NEW YORK (CBSNewYork/AP) — If it was New Year’s Eve, then it was Times Square, and it was Dick Clark.
The television host with the smooth voice and forever-young face, who died Wednesday at age 82, marked the end of one year and the beginning of another with Americans for decades.
Photo Gallery: Remembering Dick Clark
“Dick Clark’s New Year’s Rockin’ Eve” got its start in the 1970s.
It has continued on the air for years, with Clark as emcee. He missed one year after suffering a stroke in December 2004, but returned the following year, earning praise for his perseverance and fortitude.
“For 40 years, Dick Clark has been an iconic part of New Year’s Eve in Times Square whose charm and singular presence as a television host have helped make New Year’s Eve what it is today,” co-producers of Times Square New Year’s Eve of Times Square Alliance & Countdown Entertainment said in a statement. “We will remember Dick each time we welcome in the New Year in Times Square.”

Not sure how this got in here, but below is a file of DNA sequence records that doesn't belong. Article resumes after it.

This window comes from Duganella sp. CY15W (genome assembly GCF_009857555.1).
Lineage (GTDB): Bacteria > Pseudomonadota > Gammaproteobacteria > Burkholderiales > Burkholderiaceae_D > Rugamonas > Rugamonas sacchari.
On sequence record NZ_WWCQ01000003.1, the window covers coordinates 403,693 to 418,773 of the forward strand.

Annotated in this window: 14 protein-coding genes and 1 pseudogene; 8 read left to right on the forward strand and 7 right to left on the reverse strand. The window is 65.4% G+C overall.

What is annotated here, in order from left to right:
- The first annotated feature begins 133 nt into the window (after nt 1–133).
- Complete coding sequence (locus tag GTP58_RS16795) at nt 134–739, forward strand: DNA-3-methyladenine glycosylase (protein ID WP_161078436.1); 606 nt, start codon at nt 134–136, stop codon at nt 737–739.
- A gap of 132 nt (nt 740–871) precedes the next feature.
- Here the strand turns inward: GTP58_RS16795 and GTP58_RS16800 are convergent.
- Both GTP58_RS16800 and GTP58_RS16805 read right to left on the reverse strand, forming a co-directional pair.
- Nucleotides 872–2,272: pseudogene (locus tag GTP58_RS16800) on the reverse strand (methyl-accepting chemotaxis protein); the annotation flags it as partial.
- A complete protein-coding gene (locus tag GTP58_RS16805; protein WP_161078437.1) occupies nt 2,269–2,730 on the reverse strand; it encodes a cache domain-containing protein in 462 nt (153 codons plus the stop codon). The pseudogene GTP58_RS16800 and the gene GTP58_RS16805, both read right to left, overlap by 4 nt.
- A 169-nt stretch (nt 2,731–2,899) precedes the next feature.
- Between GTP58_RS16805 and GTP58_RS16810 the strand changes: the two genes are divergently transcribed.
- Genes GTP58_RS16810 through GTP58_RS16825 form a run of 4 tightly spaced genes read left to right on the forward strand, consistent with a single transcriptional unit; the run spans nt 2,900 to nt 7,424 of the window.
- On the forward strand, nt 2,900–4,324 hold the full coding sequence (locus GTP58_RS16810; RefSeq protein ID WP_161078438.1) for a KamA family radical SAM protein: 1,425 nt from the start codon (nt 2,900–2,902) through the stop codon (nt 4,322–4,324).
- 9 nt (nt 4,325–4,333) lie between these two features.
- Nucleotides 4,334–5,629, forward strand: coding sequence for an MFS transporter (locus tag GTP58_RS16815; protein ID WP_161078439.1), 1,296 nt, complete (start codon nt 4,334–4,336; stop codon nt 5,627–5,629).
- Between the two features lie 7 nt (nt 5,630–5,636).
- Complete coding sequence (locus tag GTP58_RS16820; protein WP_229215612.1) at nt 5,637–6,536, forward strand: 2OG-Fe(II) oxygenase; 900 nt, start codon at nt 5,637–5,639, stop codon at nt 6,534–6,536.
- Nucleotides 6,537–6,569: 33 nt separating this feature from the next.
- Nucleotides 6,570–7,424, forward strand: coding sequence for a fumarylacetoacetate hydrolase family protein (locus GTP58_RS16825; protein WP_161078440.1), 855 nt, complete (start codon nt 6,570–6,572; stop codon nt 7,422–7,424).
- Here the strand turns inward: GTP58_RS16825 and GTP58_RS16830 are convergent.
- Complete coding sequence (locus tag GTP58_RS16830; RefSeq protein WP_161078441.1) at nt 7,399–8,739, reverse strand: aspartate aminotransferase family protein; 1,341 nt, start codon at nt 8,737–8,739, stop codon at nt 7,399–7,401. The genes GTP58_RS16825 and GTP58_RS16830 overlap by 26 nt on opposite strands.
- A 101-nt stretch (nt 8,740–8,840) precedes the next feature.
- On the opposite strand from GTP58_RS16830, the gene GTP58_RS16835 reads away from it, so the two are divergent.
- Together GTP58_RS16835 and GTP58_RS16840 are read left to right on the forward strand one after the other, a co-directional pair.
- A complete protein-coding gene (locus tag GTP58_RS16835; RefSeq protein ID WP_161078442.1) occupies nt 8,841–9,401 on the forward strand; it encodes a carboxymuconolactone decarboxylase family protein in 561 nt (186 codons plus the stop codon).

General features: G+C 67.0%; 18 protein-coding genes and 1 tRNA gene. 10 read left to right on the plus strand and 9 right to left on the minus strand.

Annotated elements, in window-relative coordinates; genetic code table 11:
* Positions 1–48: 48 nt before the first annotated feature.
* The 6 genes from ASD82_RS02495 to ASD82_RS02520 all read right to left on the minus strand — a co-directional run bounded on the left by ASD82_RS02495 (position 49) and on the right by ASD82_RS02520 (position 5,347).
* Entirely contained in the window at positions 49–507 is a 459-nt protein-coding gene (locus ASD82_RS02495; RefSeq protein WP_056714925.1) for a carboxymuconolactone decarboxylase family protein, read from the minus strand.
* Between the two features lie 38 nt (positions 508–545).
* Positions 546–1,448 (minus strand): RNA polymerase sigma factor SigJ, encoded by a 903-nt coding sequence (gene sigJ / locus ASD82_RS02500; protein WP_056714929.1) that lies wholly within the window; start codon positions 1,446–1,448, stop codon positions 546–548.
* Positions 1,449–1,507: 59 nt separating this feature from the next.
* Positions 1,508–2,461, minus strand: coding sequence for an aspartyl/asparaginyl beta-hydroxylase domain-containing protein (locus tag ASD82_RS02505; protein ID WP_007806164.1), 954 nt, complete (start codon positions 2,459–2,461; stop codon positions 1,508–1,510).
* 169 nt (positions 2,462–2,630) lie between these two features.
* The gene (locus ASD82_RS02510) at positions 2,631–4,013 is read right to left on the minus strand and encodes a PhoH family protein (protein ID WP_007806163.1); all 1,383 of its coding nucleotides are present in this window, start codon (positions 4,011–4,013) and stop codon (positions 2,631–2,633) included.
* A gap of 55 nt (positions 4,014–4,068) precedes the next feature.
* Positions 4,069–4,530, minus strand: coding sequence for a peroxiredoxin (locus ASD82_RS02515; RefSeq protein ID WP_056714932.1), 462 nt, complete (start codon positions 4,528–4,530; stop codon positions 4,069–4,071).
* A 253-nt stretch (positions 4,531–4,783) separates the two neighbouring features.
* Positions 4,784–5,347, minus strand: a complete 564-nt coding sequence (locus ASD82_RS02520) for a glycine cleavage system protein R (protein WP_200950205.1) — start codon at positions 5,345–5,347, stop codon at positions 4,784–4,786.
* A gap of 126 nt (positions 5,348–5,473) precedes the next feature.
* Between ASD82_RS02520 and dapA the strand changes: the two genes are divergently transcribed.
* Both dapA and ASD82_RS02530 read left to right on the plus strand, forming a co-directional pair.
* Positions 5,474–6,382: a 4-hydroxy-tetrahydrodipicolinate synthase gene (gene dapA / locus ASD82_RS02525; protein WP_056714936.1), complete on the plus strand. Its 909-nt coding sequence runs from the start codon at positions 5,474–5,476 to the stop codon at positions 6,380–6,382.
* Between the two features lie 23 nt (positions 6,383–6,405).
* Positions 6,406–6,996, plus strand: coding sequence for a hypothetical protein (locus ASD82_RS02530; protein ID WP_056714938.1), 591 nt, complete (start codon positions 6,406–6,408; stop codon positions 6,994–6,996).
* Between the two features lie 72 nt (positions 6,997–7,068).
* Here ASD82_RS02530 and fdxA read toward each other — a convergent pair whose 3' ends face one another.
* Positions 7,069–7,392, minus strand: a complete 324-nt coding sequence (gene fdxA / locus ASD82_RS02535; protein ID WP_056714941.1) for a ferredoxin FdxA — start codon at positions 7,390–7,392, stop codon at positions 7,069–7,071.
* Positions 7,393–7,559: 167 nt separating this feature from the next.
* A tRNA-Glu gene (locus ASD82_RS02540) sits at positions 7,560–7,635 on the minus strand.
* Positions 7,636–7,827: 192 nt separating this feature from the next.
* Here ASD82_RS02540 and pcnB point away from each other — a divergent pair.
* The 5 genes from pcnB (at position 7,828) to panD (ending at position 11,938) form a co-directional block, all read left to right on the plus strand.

WCBS 880’s Peter Haskell reports
In recent years, the main hosting duties were taken over by Ryan Seacrest, with Clark making appearances.
“Times Square is considered the crossroads of the world in no small part because Dick Clark’s New Year’s Eve celebrations there were beamed across the globe,” Mayor Michael Bloomberg said in a statement. “Generations of Americans grew up with Dick, and yet he seemed forever young. His spirit will always live on in Times Square, and in the hearts of millions of New Yorkers.”
President Barack Obama also noted the nostalgia.
“More important than his groundbreaking achievements was the way he made us feel — as young and vibrant and optimistic as he was,” Obama said in a statement.
Dick Clark also had a long relationship with CBS. His “Pyramid” game show premiered on the network in 1973.
“He was one of the greatest guys of all time,” Moonves said. “He was incredibly was charming. He had a great sense of humor. He was the ultimate showman. It was just great being around him.”
Officials are encouraging fans to leave flowers under the Ball at the Times Square visitor center.
Clark is survived by his wife, Kari, and children RAC, Duane and Cindy.
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